Workplace sexual harassment isn’t often easy to identify objectively. The difference between a friendly gesture and an inappropriate one can mean different things to different people. Fortunately, there are clear signs of sexual harassment and options that you can exploit to combat this vice.
Everyone deserves a safe and stress-free work environment devoid of all kinds of unhealthy practices like discrimination and sexual harassment. Employers may be held liable if they turn a blind eye to the signs and complaints of sexual harassment from their employees or if they fail to make an effort to provide safe working places.
Here are the common signs of workplace sexual harassment that you should be on the lookout for.
Use of sexually-oriented gestures
The use of sexually themed utterances, gestures or remarks about another person’s sexuality or sexual experiences is not appropriate in the workplace. These activities can be in-person, via social media, phone calls, emails or other forms of communication. It is important to note that sexual harassment can go beyond the workplace.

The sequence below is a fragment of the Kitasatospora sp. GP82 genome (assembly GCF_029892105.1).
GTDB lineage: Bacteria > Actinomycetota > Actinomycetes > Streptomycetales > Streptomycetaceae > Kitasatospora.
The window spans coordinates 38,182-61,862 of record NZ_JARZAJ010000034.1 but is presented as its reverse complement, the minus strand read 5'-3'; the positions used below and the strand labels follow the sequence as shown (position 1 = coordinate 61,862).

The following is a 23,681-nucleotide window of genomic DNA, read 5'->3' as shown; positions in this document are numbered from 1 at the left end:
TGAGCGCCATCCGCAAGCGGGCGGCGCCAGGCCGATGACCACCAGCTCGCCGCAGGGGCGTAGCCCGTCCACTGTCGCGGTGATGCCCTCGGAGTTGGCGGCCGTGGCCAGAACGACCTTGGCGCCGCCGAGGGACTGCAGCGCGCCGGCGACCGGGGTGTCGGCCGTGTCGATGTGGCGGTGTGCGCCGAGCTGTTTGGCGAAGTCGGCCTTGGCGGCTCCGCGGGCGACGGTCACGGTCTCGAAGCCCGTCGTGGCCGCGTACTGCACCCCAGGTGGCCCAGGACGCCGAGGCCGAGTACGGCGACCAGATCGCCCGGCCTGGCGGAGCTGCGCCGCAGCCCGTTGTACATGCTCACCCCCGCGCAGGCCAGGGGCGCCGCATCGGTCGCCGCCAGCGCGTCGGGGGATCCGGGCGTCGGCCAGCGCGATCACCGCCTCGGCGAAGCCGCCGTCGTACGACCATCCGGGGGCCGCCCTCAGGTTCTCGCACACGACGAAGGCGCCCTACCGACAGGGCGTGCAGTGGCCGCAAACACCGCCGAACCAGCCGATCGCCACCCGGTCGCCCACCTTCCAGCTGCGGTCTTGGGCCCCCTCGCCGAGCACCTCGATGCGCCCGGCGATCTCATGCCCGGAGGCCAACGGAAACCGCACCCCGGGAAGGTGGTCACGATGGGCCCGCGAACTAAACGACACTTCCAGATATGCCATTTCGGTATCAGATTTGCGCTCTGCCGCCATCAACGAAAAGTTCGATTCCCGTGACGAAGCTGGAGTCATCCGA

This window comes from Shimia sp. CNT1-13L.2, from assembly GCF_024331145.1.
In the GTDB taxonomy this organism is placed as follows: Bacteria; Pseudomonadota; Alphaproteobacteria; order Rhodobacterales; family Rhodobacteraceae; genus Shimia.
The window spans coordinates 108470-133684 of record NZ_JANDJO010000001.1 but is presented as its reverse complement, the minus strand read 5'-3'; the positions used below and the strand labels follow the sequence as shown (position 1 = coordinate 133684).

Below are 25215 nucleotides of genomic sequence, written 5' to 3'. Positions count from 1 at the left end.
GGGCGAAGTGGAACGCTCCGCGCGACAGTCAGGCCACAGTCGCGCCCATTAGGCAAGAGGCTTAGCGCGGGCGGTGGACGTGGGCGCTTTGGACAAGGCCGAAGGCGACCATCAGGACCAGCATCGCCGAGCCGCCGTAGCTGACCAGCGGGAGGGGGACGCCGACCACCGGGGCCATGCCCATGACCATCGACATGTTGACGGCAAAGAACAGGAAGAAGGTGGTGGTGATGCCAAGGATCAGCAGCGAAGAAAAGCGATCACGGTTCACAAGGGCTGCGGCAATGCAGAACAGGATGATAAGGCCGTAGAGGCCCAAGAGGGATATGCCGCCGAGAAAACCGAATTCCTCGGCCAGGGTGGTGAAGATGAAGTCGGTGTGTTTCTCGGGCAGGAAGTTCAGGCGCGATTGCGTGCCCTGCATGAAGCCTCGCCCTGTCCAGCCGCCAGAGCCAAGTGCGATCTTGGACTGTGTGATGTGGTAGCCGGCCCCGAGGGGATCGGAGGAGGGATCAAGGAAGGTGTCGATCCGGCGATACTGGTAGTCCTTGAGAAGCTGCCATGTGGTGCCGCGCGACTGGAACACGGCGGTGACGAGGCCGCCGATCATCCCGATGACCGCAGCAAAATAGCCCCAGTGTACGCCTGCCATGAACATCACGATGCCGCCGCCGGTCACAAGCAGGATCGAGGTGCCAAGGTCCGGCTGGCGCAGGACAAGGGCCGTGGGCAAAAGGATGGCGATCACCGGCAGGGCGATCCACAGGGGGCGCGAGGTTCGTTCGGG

Sending sexualized videos, images and messages can also amount to a violation of workplace sexual harassment policies.
Unwarranted physical contact
This is, perhaps, the most common type of workplace sexual harassment. If an employer or colleague is touching you in an unwelcomed manner, this may pass for sexual harassment. Sometimes, an incident of physical contact may seem accidental. However, a repeat incident should be a reason for concern.
Demands for sexual favors
Quid Pro Quo (something in return for something) demands happen when people in positions of power offer certain benefits in return for sexual favors. For instance, if your team leader asks you for a date in return for a promised promotion, this can qualify for sexual harassment. Sexual harassment can also happen if your team leader threatens to take certain actions against you for rejecting their sexual advances.
Sexual harassment in the workplace is unacceptable. Knowing the signs of workplace sexual harassment can help you raise the issue with your employer or put together the right evidence for your case should the matter end up litigated in court.